Iowa City Climate Action and Adaptation Plan News
The Council approved a resolution setting community-wide greenhouse gas reduction goals of 26-28% for the year 2025 and 80% by 2050. The baseline year for these reductions is 2005. At the time the reduction goals were set, they were in alignment with the U.S. targets set by the Paris Agreement and agreed upon for the United States by President Obama in 2016.
The Development and implementation of the Climate Action and Adaptation Plan will assist in meeting these targets.
- Related: Sign up to receive sustainability news at www.icgov.org/e-subscriptions
Select a link below to be directed to more information on this page.
Newly added to the Greenhouse Gas reports section is the recently completed ecoCity Pilot Summary Report.
The council authorized the creation of a Climate Action Steering Committee to oversee the development of its Climate Action and Adaptation Plan.
The Steering Committee consists of members from identified representatives in the community, five at-large members and a student representative as well as three alternates, which were selected according to the expertise, knowledge and representation of the applicant.
A key element of Iowa City's Climate Action and Adaptation Plan is involvement and input from the Iowa City community.
On November 2, 2017, the City hosted it first ever Community Climate Action Input meeting, with about 100 people in attendance.
Participants broke into groups and shared their perspectives during interactive sessions, and dot voted on strategies they thought should be included as part of the Iowa City Climate Action Plan. Topics ranged from transportation to waste, energy and more.
Widespread community input is vital for this effort to succeed. If you couldn't attend this meeting in person, take the online community survey.
Note: Some residents have received a phone survey, in which people are asked leading questions about the climate planning work underway in Iowa City. This is not a survey written or supported by the City or its consultant team.
Iowa City Community-wide Greenhouse Gas Emissions Report
The purpose of the Community-wide Greenhouse Gas Emissions Report is to summarize the results of the community-wide GHG inventory using the Global Protocol for Community-Scale GHG Emissions, which identifies both the quantity and sources of emissions produced from activities within Iowa City. This data will assist in informed decision-making to determine future actions to be taken by the community.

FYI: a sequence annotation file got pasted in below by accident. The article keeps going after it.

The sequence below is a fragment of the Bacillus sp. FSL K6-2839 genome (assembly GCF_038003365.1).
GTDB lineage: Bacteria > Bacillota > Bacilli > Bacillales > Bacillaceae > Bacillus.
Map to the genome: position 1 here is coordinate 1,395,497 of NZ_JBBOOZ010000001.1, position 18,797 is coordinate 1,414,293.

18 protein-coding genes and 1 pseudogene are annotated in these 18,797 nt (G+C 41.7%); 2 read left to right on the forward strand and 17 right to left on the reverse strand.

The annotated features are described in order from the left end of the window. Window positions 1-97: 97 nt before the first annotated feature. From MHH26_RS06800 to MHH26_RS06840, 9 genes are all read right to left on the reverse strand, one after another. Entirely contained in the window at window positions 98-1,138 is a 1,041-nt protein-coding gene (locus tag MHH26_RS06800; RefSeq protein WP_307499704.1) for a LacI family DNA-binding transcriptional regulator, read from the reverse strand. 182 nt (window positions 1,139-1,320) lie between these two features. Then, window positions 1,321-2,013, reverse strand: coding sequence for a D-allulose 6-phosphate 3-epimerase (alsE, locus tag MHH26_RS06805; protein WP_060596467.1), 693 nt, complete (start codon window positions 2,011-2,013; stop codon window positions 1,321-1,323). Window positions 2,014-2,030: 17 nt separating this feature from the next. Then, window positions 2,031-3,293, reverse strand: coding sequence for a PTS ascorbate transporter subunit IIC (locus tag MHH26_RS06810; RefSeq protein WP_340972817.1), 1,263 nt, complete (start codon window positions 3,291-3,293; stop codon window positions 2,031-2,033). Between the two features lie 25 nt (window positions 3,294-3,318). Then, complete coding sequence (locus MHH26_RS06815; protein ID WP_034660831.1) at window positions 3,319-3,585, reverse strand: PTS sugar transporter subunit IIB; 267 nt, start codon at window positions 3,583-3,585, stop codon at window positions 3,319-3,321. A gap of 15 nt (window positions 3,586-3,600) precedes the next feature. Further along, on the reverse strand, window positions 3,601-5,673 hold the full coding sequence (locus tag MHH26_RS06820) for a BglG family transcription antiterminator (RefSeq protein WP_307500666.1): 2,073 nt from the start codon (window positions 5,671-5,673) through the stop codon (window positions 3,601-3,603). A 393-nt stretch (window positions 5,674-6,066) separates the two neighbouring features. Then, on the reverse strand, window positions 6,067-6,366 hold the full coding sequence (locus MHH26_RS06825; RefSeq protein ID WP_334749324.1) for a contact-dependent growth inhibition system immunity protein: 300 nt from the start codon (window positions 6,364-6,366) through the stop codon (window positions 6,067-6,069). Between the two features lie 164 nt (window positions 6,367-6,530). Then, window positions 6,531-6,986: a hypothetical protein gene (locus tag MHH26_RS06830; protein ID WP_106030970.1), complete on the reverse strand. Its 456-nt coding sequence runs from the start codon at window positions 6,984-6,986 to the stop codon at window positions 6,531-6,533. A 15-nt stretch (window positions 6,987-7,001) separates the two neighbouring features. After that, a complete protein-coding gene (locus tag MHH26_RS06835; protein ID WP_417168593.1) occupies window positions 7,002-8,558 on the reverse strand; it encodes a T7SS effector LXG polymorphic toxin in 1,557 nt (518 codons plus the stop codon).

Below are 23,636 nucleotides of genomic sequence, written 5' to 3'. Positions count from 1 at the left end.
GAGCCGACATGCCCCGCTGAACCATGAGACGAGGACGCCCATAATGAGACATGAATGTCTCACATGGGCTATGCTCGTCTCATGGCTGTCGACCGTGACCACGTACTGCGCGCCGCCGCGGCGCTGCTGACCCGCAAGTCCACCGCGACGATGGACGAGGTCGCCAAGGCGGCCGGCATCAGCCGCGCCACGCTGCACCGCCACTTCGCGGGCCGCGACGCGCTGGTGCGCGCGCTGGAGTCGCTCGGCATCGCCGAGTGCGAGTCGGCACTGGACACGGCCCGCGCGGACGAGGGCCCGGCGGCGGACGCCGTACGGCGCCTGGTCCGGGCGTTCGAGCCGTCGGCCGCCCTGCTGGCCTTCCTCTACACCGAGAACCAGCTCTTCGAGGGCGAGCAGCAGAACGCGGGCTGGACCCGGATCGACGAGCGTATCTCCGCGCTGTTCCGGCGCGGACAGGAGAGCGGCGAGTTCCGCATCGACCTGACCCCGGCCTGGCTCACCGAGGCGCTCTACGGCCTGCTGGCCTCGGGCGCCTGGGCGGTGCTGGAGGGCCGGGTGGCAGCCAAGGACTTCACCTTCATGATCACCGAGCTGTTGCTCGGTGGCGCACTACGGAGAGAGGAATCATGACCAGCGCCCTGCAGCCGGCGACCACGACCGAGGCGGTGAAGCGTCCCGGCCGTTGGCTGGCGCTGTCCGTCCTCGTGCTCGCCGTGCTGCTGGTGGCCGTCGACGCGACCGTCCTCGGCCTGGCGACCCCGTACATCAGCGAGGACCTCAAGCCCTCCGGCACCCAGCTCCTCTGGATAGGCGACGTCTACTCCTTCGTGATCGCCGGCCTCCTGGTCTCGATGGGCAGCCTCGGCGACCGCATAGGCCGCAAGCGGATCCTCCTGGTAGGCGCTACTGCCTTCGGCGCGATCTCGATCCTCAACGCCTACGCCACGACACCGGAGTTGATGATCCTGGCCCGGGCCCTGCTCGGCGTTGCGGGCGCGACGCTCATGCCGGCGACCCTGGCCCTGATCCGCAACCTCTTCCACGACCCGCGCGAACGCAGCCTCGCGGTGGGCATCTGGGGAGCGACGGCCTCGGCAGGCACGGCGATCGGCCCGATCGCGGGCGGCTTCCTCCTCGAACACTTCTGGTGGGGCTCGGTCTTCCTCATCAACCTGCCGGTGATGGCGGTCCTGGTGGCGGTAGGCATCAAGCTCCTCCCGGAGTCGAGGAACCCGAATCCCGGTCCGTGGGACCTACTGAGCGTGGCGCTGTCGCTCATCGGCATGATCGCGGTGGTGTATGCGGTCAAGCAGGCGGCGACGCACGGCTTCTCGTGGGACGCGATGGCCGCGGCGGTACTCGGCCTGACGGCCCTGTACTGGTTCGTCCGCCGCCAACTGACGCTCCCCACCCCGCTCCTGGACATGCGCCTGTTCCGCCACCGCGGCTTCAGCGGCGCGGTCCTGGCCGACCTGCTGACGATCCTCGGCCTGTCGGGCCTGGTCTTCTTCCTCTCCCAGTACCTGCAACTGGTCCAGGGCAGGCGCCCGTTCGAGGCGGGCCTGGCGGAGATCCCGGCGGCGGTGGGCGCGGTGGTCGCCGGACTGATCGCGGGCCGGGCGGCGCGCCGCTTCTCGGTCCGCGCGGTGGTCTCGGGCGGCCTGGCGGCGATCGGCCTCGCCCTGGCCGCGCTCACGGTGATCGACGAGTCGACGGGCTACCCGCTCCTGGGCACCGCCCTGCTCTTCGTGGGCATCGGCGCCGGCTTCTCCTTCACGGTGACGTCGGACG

Watch this video to learn more about the goals the City is trying to meet, including ways you can help with the process.
Iowa City Municipal Greenhouse Gas Emissions
The City has made substantial progress since 2000 in reducing greenhouse gas emissions, increasing energy efficiencies and reducing energy costs in city operations. The goal of this report is to update the past municipal GHG inventory, completed in 2009, using updated data for the City's new benchmark. In comparing past inventories, City staff can gain understanding of trends over time to learn what has been successful, as well as understand how to interpret what efforts might be most impactful in reducing future emissions.
ecoCity Pilot Summary Report
Iowa City received a grant from the Urban Sustainability Directors Network to pilot a consumption based emissions inventory tool that has been successfully used in Vancouver, Canada. The goal of the project was to a) create a consumption based emissions inventory and an ecological footprint for Iowa City and b) to better understand if the work can be easily replicated in other U.S. cities. This inventory includes not only emissions from locally generated fossil fuel emissions, but also emissions due to consumable materials and food consumed by Iowa City residents. Cities are moving towards gathering this type of information to get a better understanding of a more accurate picture of the emissions generated from urban centers and how to make changes to lower our impact on the planet.
The Climate in the Heartland is a report that was the result of collaboration between five Midwestern cities and climate experts from their respective states. This project looked at historical climate data and used a variety of modeling techniques to get an accurate projection of future climate projections for each location. The goal of this work was to assist participating cities as they prepare for climate change impact so they can adapt their operations to better serve citizens in a changing environment.